"The essays in this collection offer a timely intervention in digital humanities scholarship, bringing together established and emerging scholars from a variety of humanities disciplines across the world. The first section offers views on the practical realities of teaching digital humanities at undergraduate and graduate levels, presenting case studies and snapshots of the authors' experiences alongside models for future courses and reflections on pedagogical successes and failures. The next section proposes strategies for teaching foundational digital humanities methods across a variety of scholarly disciplines, and the book concludes with wider debates about the place of digital humanities in the academy, from the field's cultural assumptions and social obligations to its political visions." (4e de couverture).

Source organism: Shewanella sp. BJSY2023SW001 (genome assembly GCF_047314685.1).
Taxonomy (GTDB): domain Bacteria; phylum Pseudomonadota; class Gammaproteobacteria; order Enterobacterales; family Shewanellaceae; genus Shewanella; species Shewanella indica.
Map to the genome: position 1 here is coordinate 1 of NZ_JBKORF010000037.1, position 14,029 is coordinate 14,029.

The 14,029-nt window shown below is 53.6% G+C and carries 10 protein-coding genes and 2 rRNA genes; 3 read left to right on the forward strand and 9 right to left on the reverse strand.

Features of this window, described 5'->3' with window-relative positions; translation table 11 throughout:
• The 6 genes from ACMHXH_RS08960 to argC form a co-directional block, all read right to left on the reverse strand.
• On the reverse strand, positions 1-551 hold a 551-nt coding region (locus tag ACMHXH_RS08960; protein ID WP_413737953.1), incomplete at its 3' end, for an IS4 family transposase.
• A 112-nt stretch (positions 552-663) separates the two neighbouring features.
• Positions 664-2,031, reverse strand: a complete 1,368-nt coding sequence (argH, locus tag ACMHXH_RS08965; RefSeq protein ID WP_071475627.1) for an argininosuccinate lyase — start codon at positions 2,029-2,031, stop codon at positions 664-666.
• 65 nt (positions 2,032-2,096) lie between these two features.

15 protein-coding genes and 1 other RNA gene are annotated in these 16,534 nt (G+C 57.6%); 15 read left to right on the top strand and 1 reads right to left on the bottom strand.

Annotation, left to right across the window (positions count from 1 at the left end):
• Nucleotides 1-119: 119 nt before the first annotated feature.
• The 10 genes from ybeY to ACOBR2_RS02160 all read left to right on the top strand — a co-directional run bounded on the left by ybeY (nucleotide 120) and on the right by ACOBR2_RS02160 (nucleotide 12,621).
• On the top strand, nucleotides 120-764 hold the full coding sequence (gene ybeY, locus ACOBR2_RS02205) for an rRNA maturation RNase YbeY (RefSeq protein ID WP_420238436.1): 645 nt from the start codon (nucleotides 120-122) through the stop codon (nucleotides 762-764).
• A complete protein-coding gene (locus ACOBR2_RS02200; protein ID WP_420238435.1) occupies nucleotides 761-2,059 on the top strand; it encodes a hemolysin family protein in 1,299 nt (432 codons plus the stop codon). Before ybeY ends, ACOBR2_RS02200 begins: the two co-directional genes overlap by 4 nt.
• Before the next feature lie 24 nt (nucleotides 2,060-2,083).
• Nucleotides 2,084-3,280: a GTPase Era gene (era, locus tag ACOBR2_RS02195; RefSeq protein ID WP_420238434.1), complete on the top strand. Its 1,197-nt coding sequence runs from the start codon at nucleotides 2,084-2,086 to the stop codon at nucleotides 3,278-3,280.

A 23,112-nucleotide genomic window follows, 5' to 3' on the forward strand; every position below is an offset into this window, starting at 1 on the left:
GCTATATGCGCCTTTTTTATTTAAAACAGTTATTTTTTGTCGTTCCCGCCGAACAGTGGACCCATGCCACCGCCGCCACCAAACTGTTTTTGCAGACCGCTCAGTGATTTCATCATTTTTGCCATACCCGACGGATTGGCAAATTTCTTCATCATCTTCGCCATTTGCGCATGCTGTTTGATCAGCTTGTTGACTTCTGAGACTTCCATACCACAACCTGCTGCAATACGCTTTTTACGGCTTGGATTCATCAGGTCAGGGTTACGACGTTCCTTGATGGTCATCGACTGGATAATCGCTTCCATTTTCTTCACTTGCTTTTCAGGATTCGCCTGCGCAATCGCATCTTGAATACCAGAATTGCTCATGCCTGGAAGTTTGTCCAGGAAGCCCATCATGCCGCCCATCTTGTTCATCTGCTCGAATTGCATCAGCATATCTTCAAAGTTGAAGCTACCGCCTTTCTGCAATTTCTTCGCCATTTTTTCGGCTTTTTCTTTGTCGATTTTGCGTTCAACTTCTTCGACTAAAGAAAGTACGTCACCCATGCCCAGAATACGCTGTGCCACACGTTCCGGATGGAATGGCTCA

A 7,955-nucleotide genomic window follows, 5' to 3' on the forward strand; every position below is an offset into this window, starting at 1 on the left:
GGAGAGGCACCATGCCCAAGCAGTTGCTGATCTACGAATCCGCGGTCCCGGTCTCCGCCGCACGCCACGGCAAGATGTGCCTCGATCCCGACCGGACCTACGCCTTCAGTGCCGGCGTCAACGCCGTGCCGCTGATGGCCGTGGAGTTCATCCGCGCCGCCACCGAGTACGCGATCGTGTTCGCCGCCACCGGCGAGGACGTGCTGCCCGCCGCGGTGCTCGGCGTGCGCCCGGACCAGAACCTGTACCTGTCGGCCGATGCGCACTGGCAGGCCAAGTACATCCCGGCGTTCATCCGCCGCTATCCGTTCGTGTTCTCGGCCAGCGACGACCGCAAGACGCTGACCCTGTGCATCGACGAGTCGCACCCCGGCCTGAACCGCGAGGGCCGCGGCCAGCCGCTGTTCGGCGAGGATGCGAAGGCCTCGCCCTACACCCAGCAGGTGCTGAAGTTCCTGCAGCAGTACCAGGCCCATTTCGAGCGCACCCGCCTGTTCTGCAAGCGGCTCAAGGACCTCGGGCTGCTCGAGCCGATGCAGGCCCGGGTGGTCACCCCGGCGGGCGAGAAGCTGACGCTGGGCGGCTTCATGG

Pairing full-length scholarly essays with shorter pieces drawn from scholarly blogs and conference presentations, as well as commissioned interviews and position statements, Debates in the Digital Humanities 2016 reveals a dynamic view of a field in negotiation with its identity, methods, and reach. Pieces in the book explore how DH can and must change in response to social justice movements and events like #Ferguson; how DH alters and is altered by community college classrooms; and how scholars applying DH approaches to feminist studies, queer studies, and black studies might reframe the commitments of DH analysts. Numerous contributors examine the movement of interdisciplinary DH work into areas such as history, art history, and archaeology, and a special forum on large-scale text mining brings together position statements on a fast-growing area of DH research. In the multivalent aspects of its arguments, progressing across a range of platforms and environments, Debates in the Digital Humanities 2016 offers a vision of DH as an expanded field—new possibilities, differently structured. Published simultaneously in print, e-book, and interactive webtext formats, each DH annual will be a book-length publication highlighting the particular debates that have shaped the discipline in a given year. By identifying key issues as they unfold, and by providing a hybrid model of open-access publication, these volumes and the Debates in the Digital Humanities series will articulate the present contours of the field and help forge its future. Contributors: Moya Bailey, Northeastern U; Fiona Barnett; Matthew Battles, Harvard U; Jeffrey M. Binder; Zach Blas, U of London; Cameron Blevins, Rutgers U; Sheila A. Brennan, George Mason U; Timothy Burke, Swarthmore College; Rachel Sagner Buurma, Swarthmore College; Micha Cárdenas, U of Washington–Bothell; Wendy Hui Kyong Chun, Brown U; Tanya E. Clement, U of Texas–Austin; Anne Cong-Huyen, Whittier College; Ryan Cordell, Northeastern U; Tressie McMillan Cottom, Virginia Commonwealth U; Amy E. Earhart, Texas A&M U; Domenico Fiormonte, U of Roma Tre; Paul Fyfe, North Carolina State U; Jacob Gaboury, Stony Brook U; Kim Gallon, Purdue U; Alex Gil, Columbia U; Brian Greenspan, Carleton U; Richard Grusin, U of Wisconsin, Milwaukee; Michael Hancher, U of Minnesota; Molly O’Hagan Hardy; David L. Hoover, New York U; Wendy F. Hsu; Patrick Jagoda, U of Chicago; Jessica Marie Johnson, Michigan State U; Steven E. Jones, Loyola U; Margaret Linley, Simon Fraser U; Alan Liu, U of California, Santa Barbara; Elizabeth Losh, U of California, San Diego; Alexis Lothian, U of Maryland; Michael Maizels, Wellesley College; Mark C. Marino, U of Southern California; Anne B. McGrail, Lane Community College; Bethany Nowviskie, U of Virginia; Julianne Nyhan, U College London; Amanda Phillips, U of California, Davis; Miriam Posner, U of California, Los Angeles; Rita Raley, U of California, Santa Barbara; Stephen Ramsay, U of Nebraska–Lincoln; Margaret Rhee, U of Oregon; Lisa Marie Rhody, Graduate Center, CUNY; Roopika Risam, Salem State U; Stephen Robertson, George Mason U; Mark Sample, Davidson College; Jentery Sayers, U of Victoria; Benjamin M. Schmidt, Northeastern U; Scott Selisker, U of Arizona; Jonathan Senchyne, U of Wisconsin, Madison; Andrew Stauffer, U of Virginia; Joanna Swafford, SUNY New Paltz; Toniesha L. Taylor, Prairie View A&M U; Dennis Tenen; Melissa Terras, U College London; Anna Tione; Ted Underwood, U of Illinois, Urbana–Champaign; Ethan Watrall, Michigan State U; Jacqueline Wernimont, Arizona State U; Laura Wexler, Yale U; Hong-An Wu, U of Illinois, Urbana–Champaign.